It is used when you want to create a combination of every row from two or more tables, without any condition. The CROSS JOIN can be used to pivot rows to columns in certain scenarios, by creating a derived table with the desired columns and then joining it to the original table.
Suppose we have the following table, ITEMS:
We want to convert the rows to columns, showing each item value in a separate row. Here’s how to use CROSS JOIN:
WHEN PIVOTER.ITEM_LABEL = ‘ITEM1’ THEN ITEM1
WHEN PIVOTER.ITEM_LABEL = ‘ITEM2’ THEN ITEM2
WHEN PIVOTER.ITEM_LABEL = ‘ITEM3’ THEN ITEM3
END AS ITEM_VALUE
SELECT ‘ITEM1’ AS ITEM_LABEL FROM DUAL
SELECT ‘ITEM2’ AS ITEM_LABEL FROM DUAL
SELECT ‘ITEM3’ AS ITEM_LABEL FROM DUAL
The output would look like this:
In this example, the CROSS JOIN is used to create a derived table with the desired column labels (ITEM1, ITEM2, and ITEM3) and then join it to the original ITEMS table. The CASE statement is used to display the corresponding item values in a single column.
Analytic LAG-OVER Function
LAG is an analytic function in Oracle that allows you to access data from a previous row in the result set, relative to the current row. The LAG function can be used with the OVER() clause to specify the order and partition of the data. The syntax for the LAG function is:
LAG (expression, offset, default_value) OVER (
PARTITION BY partition_expression
ORDER BY order_expression
expression is the value to be fetched from the previous row, offset is the number of rows back from the current row, and default_value is the value returned when the offset goes beyond the available rows. The PARTITION BY and ORDER BY clauses inside the OVER() function are optional.
Consider the following sales table with columns product_id, sales_date, and quantity:
If you want to display the current sale along with the previous sale date and quantity for each product, you can use the LAG function as follows:
LAG(sales_date, 1) OVER (PARTITION BY product_id ORDER BY sales_date) AS prev_sales_date,
LAG(quantity, 1) OVER (PARTITION BY product_id ORDER BY sales_date) AS prev_quantity
The result of this query would be:
In this example, the LAG function is used to access the sales_date and quantity values from the previous row for each product, as specified by the PARTITION BY and ORDER BY clauses.
The CASE statement is a flexible and powerful SQL construct that can be used for a variety of purposes. One of its applications is to convert rows to columns, effectively pivoting the data. By using the CASE statement, you can create a crosstab-like result, where you can conditionally aggregate and display data based on specific conditions.
The syntax for the CASE statement is:
WHEN condition1 THEN result1
WHEN condition2 THEN result2
Consider the following survey_responses table with columns response_id, question_id, and answer:
If you want to display each response’s answers as columns for each question, you can use the CASE statement as follows:
MAX(CASE WHEN question_id = 1 THEN answer ELSE NULL END) AS question_1,
MAX(CASE WHEN question_id = 2 THEN answer ELSE NULL END) AS question_2,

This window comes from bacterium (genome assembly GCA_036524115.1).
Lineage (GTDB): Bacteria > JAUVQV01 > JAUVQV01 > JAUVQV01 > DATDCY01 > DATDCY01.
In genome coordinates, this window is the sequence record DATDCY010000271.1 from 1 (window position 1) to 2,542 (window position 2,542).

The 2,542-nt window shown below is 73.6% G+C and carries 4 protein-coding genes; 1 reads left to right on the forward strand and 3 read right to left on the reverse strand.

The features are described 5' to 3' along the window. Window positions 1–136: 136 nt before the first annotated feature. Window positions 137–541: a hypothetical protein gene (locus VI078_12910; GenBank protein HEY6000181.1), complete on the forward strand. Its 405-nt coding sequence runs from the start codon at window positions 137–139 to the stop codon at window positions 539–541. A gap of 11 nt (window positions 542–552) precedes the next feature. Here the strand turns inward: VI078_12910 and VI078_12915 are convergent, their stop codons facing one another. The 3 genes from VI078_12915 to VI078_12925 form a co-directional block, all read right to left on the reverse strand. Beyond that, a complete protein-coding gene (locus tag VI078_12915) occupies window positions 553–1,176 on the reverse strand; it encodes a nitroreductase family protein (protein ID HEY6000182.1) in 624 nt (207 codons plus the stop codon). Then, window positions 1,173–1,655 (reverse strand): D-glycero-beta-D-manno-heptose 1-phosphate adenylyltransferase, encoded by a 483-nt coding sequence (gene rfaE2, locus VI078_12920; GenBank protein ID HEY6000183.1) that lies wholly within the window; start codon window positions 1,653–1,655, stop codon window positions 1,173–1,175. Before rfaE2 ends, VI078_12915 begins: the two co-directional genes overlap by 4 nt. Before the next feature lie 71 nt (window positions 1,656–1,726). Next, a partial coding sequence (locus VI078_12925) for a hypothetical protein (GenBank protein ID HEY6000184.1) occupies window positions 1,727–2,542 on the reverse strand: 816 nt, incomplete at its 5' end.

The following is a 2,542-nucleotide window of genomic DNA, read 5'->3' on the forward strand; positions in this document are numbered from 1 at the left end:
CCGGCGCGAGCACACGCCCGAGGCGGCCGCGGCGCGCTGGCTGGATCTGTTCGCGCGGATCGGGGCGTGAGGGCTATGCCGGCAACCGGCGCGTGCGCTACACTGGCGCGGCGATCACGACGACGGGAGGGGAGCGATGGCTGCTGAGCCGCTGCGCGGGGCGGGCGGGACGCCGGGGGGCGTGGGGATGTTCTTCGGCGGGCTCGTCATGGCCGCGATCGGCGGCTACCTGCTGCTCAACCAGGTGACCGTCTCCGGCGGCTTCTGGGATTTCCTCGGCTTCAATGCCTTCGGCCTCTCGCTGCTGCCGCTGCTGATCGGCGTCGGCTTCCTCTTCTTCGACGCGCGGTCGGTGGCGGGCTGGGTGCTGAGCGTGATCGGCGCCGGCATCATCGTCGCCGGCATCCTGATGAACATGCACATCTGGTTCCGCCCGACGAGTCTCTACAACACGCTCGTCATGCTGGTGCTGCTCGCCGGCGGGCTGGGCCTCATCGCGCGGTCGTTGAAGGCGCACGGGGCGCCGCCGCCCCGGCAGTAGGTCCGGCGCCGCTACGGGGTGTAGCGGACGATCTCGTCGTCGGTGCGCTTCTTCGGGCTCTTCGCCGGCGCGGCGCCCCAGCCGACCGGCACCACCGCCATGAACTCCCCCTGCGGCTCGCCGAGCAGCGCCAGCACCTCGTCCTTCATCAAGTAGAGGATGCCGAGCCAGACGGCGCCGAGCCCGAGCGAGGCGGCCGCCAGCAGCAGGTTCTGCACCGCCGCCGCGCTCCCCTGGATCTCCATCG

MAX(CASE WHEN question_id = 3 THEN answer ELSE NULL END) AS question_3
The result of this query would be:
In this example, the CASE statement is used to pivot the data by aggregating the answers for each question and displaying them as separate columns.
The MODEL clause is an advanced SQL feature available in Oracle, which allows you to perform complex data manipulation and transformation tasks using a multidimensional array-like structure. By defining dimensions, measures, and rules, you can apply complex calculations, data transformations, and even pivoting operations. It is a powerful and flexible method for converting rows to columns.
The basic syntax for the MODEL clause is:
[DIMENSION BY (dimension_columns)]
Consider the following sales table with columns product_id, year, and sales_amount:
If you want to display the sales amount for each product as columns, you can use the MODEL clause as follows:
DIMENSION BY (year)
0 AS product_1_sales,
0 AS product_2_sales)
RULES (product_1_sales[ANY] = CASE WHEN product_id = 1 THEN sales_amount[CV()] ELSE NULL END,
product_2_sales[ANY] = CASE WHEN product_id = 2 THEN sales_amount[CV()] ELSE NULL END)
The result of this query would be:
In this example, the MODEL clause is used to pivot the data by defining dimensions (year) and measures (sales_amount, product_1_sales, product_2_sales). The RULES section then defines the calculations and conditions for the new columns, effectively converting rows to columns.
We encourage you to explore other SQL features and techniques that Oracle offers, as they can help you solve a wide range of data manipulation and transformation tasks. Continuously learning and expanding your SQL knowledge will improve your overall proficiency in working with databases.
It is important to note that it is best to try to use the PIVOT operator whenever possible, as it is designed specifically for this purpose and can simplify your queries. To learn more about the PIVOT operator and how to use it in Oracle, you can read the Oracle PIVOT – Rows to Columns article.